Faculty honored for excellence in teaching, research, mentorship
Western honored six faculty members during the Spring Awards Ceremony for their accomplishments and contributions to the college community.
Janelle Leger, Elsi Vassdal Ellis, Brooke Love, Bernie Housen, Kristi Lemm and Heather Davidson were each individually recognized on Thursday, April 28, at the Western Gallery with more than 100 students, faculty and friends present.
Faculty Senate President Molly Ware spoke at the ceremony and described the importance behind the annual awards ceremony.
“This is a great opportunity for us as a campus to take in what has been accomplished by these folks and it’s sort of a catalyst,” Ware said. “These folks have stepped into really great work that can inspire all of us to step into that more fully.”
Housen received this year’s Paul J. Olscamp Research Award for his studies on rock deformation, plate motions, radar studies of cemeteries and particulate matter pollution.
He earned a Bachelor of Science in Geological Sciences from the University of Washington in 1988, followed by a Master of Science and a doctorate in geological sciences from the University of Michigan in 1990 and 1994.
“I look forward to continuing to grow and develop as a teacher.”
“[This award] is a really nice recognition of a body of research that I’ve been able to do with students and different colleagues over the years since I’ve been at Western,” Housen said.
Davidson is a two-time alumna of Western who received her Master of Education in adult and higher education in 2012. She has only been teaching at Western for two years and received the Ronald Kleinknecht Excellence in Teaching Award during the ceremony.
“To receive this award at this point in my teaching career indicates that I have found the right path,” Davidson said. “I look forward to continuing to grow and develop as a teacher.”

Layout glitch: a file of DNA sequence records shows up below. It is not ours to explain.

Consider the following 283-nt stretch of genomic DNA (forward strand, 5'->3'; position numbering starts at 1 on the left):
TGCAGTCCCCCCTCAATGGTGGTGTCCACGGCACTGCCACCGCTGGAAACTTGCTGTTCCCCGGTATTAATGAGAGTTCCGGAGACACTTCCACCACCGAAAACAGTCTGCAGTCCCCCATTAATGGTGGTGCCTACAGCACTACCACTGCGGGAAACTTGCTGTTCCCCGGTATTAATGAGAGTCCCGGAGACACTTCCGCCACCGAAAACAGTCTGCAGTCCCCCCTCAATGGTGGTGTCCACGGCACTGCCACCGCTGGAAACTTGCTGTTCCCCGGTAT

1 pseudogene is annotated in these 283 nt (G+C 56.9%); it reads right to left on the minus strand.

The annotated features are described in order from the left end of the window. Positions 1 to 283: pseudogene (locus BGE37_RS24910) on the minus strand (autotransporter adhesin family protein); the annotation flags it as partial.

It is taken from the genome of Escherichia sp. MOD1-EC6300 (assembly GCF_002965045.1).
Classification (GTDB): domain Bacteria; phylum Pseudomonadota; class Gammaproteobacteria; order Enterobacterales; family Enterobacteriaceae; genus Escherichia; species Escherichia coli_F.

Davidson’s family members, including her oldest son Knight Davidson, attended the ceremony.
“I see her students all the time and I’ve had roommates who were her students,” Knight Davidson said. “They all love her, but one of her biggest talents is her community outreach. She touches the community and people see her as someone they look up to as a friend, not as a teacher.”
Leger, a physics professor, received her doctorate from the University of California and was a National Science Foundation Discovery Corps Postdoctoral scholar at the University of Washington Department of Chemistry. She has mentored over 30 undergraduate research students since joining Western in 2008.
Vassdal Ellis received the Outstanding Scholarship Award. She earned her doctorate in educational communication and currently teaches digital pre-press, offset and letterpress printing, graphic design history, materials and finishing and book arts.
Her colleagues said her books are not only beautiful works of art, but are pioneering and involve substantial research.
“These folks have stepped into really great work that can inspire all of us to step into that more fully.”
Faculty Senate President Molly Ware
Love is this year’s recipient of the Excellence in Teaching Award. She currently teaches environmental sciences, helping students develop respect for the complexity of natural and social systems. Love has been teaching at Western since 2009, after earning her doctorate at the University of Washington.
Lemm joined the faculty at Western in 2000, after earning a Bachelor of Arts in psychology from Columbia University and a Master of Science and doctorate from Yale University. She was nominated and chosen to received the Peter J. Elich Excellence in Teaching Award.
Students, alumni and Western faculty and staff can nominate who they think should be recognized during the 2017 awards ceremony by visiting the provost office page on Western’s website and voting before the end of December.